In my PhD project (supervised by Leonhard Dobusch) I studied the institutionalization of Open Data in and around the city administrations of Berlin, London and New York City. One of the questions I tried to answer was how organizations balance a public demand for information sharing with their inherent preference for informational control. My answers have now been published in an article entitled “Openwashing: A decoupling perspective on organizational transparency” in Technological Forecasting and Social Change as part of a Special Issue on the Sharing Economy (edited by Aurélien Acquier, Thibault Daudigeos and Jonatan Pinkse). The abstract reads as follows: Continue reading “New Publication: »Openwashing: A Decoupling Perspective on Organizational Transparency«”
Gemeinsam mit Maximilian Heimstädt durfte ich noch im alten Jahr einen Beitrag für die aktuelle Ausgabe von “Forum Wissenschaft”, der Zeitschrift des Bunds demokratischer Wissenschaftlerinnen und Wissenschaftler (BdWi) zum Thema digitale Bildung beisteuern. Der Lead-Text stammt zwar nicht von uns, trifft aber ziemlich gut, worum es uns in dem Beitrag geht:
Digitalisierung im Bildungsbereich gehört zu den meistdiskutierten Fragen, wenn es um Modernisierungen im Bildungswesen geht. Im Fokus der öffentlichen Debatte steht dabei vor allem eine umfassende Verbesserung der technologischen Ausstattung von Schulen. Doch der alleinige Blick auf den technischen Fortschritt ist unzureichend. Vielmehr kommt es auf offenen Zugang und freie Verfügbarkeit an, wie Leonhard Dobusch und Maximilian Heimstädt erläutern.
Leider ist Forum Wissenschaft selbst nicht offen zugänglich bzw. (noch) keine Open-Access-Zeitschrift. Mit Zustimmung der Redaktion – und dem Thema entsprechend – dürfen wir den Beitrag hier als PDF im Volltext unter der Lizenz Creative Commons Namensnennung (CC-BY) zugänglich machen.
The article by Yvonne Tobias-Miersch and myself on whistleblowing as a critical practice has been accepted for publication in Organization Studies and is now available online. Check out the abstract here:
In this paper, we develop an approach to the study of whistleblowing as a critical practice that is involved in the contestation of truth and power in the workplace. We situate our analysis in the context of practice-based thinking and specify the social practice of whistleblowing with reference to Michel Foucault’s concept of ‘parrhesia’ (frank speech). We then introduce the case of Guido Strack, a former European Union official who worked as section leader at the Office des Publications Officielles des Communautés Européenne from 1995 to 2002. Strack spoke out against malpractice in the EU in 2001 and officially reported alleged financial misconduct in 2002. In our analysis, we focus on the interplay between and effects of different modes of truth-telling in the context of this specific organization – a context marked by the uneasy coexistence of different normative and discursive frames. We argue that the parrhesiastic modality of truth-telling threatens the established ‘working solutions’ that reconcile the tensions inherent in the regime of practices and thus introduces a ‘critical opening’ that harbours the potential for both personal and organizational transformation. We conclude by highlighting the potential of a nuanced understanding of parrhesia for studying ‘critical practices’ more generally.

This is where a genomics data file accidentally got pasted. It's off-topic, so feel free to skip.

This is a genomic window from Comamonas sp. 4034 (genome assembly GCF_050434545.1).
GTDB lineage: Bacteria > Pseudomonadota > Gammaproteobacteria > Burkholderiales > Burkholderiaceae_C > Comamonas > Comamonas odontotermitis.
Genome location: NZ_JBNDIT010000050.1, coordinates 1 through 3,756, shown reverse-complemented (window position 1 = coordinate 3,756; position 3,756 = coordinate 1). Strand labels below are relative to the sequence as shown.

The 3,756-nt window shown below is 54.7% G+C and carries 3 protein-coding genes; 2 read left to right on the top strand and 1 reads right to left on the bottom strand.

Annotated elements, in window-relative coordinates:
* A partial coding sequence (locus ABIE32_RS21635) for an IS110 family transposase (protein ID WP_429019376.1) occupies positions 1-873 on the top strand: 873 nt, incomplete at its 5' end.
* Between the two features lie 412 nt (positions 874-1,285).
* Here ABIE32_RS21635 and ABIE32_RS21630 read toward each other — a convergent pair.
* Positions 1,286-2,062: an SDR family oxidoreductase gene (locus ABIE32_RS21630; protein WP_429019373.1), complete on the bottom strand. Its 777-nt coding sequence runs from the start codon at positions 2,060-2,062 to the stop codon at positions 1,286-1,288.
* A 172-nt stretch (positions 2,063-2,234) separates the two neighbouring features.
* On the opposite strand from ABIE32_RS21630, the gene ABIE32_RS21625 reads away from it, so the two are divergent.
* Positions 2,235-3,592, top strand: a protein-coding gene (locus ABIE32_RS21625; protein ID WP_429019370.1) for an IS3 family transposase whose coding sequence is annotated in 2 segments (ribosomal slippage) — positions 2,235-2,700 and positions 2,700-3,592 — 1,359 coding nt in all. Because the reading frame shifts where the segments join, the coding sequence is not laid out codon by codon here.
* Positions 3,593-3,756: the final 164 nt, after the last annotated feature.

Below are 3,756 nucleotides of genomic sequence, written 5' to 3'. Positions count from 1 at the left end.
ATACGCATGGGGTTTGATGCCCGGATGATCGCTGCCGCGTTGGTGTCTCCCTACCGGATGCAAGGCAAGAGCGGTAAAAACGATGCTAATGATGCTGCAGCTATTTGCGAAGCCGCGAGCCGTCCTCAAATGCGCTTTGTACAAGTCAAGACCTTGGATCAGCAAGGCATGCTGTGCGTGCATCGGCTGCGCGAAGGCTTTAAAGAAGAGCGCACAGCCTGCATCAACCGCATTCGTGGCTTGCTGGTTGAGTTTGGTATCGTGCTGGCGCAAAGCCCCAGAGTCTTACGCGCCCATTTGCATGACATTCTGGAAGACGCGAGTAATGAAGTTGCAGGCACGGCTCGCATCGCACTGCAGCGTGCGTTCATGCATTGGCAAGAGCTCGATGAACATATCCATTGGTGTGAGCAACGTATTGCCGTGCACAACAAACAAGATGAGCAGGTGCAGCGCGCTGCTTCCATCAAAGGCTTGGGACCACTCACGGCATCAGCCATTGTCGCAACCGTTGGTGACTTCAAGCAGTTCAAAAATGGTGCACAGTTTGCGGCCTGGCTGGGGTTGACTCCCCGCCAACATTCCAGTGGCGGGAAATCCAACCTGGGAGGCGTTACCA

In case you or your institution does not have access to the publication, I would be happy to provide you a copy of the article via e-mail.
Thomas Gegenhuber and I have tracked open strategy-making practices on blogs of two ventures (Berlin-based mite and buffer in San Francisco) over the period of four years to answer the research question “how new ventures use open strategy-making as impression management over time?”. The article entitled “Making an Impression Through Openness: How Open Strategy-Making Practices Change in the Evolution of New Ventures” has now been accepted for publication in Long Range Planning as part of a special issue on Open Strategy (edited by Julia Hautz, David Seidl and Richard Whittington). The abstract reads as follows:
While previous open strategy studies have acknowledged open strategy’s function as an impression management instrument, their focus has mostly been on short episodes. The impression management literature, meanwhile, pays openness scant attention. By studying how new ventures engage in open strategy-making, we track how open strategy-making and respective impression management benefits evolve over time. Specifically, we draw on a comparative case study of two firms’ blog communication on strategy-related issues and corresponding audience responses over a four-year period. We identify three distinct modes of how organizations engage in open strategy-making with external audiences and show how each mode is related to a specific set of impression management effects. Having established the impression management functions of these modes, we then demonstrate how open strategy-making contributes to new ventures’ quests for legitimacy as they evolve. In the launch phase, dialoguing with blog audiences helps a venture attract endorsements for its organization and products. As the venture grows, concentrating on broadcasting relevant strategic information may attract media audiences’ additional support for pursuing openness as a desirable organizational practice.
Thomas has also blogged about our study. If your institution does not provide access to the article just e-mail me and I would be happy to share it with you. For more on open strategy-making in general and other contributions to the special issue in Long Range Planning, join the recently launched Open Strategy Network.